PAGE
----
A Natalie Portman Dior ad has been banned in the United Kingdom, but not for any reasons regarding nudity, which might be the conclusion one jumps to after some real (and fake) nude Dior ads made their way around the internet back in August.
The Advertising Standards Authority, an ad watchdog organization in the U.K., has banned a Dior mascara ad featuring Portman from further use due to the post-production editing potentially misleading consumers.
A complaint was filed, by rival brand L’Oreal U.K., claiming that the ad “misleadingly exaggerated the likely effects of the product.”
The ASA found that the image was originally taken for use in an advertisement for lipstick and when it was decided to use the image for mascara, there was post-production retouching done with Photoshop software.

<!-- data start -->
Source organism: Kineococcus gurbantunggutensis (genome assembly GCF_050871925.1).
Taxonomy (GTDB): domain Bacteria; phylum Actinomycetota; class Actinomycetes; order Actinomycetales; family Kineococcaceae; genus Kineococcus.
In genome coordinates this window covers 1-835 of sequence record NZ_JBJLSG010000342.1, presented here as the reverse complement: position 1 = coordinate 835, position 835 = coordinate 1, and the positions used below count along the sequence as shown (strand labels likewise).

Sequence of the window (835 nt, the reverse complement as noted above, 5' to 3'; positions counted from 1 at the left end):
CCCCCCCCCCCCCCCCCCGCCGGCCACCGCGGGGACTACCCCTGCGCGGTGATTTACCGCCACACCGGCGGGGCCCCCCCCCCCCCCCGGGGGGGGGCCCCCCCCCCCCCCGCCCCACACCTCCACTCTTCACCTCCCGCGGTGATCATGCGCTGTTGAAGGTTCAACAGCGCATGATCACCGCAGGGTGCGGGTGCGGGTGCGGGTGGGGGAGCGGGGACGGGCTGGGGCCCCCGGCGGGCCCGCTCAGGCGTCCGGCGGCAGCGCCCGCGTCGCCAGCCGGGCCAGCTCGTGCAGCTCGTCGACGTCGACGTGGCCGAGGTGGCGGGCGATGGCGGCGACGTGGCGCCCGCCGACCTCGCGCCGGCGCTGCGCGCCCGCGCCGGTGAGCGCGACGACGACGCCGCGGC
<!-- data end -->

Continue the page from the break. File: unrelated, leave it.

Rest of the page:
Dior says of the retouching:
The digital retouching was nearly exclusively in relation to her upper lashes and was primarily used to separate/increase the length and curve of a number of her lashes and to replace/fill a number of missing or damaged lashes, for a more stylised, uniform and tidy effect and a minimal amount of retouching took place in relation to increasing the thickness and volume of a number of her natural lashes.
The ASA found that the retouching was done on an area (the eyelashes) which is “directly relevant to the apparent performance of the mascara product being advertised.” It also found that there was insufficient evidence to show that the retouching did not exaggerate the effects of the product and concluded that the ad was misleading and “must not appear again in its current form.”
What do you think, readers? Is the ASA right? Or is there a problem with the ruling since the only complaint was issued by a rival brand? Do you wish the U.S. had an ASA that would crack down on airbrushing and retouching in advertising?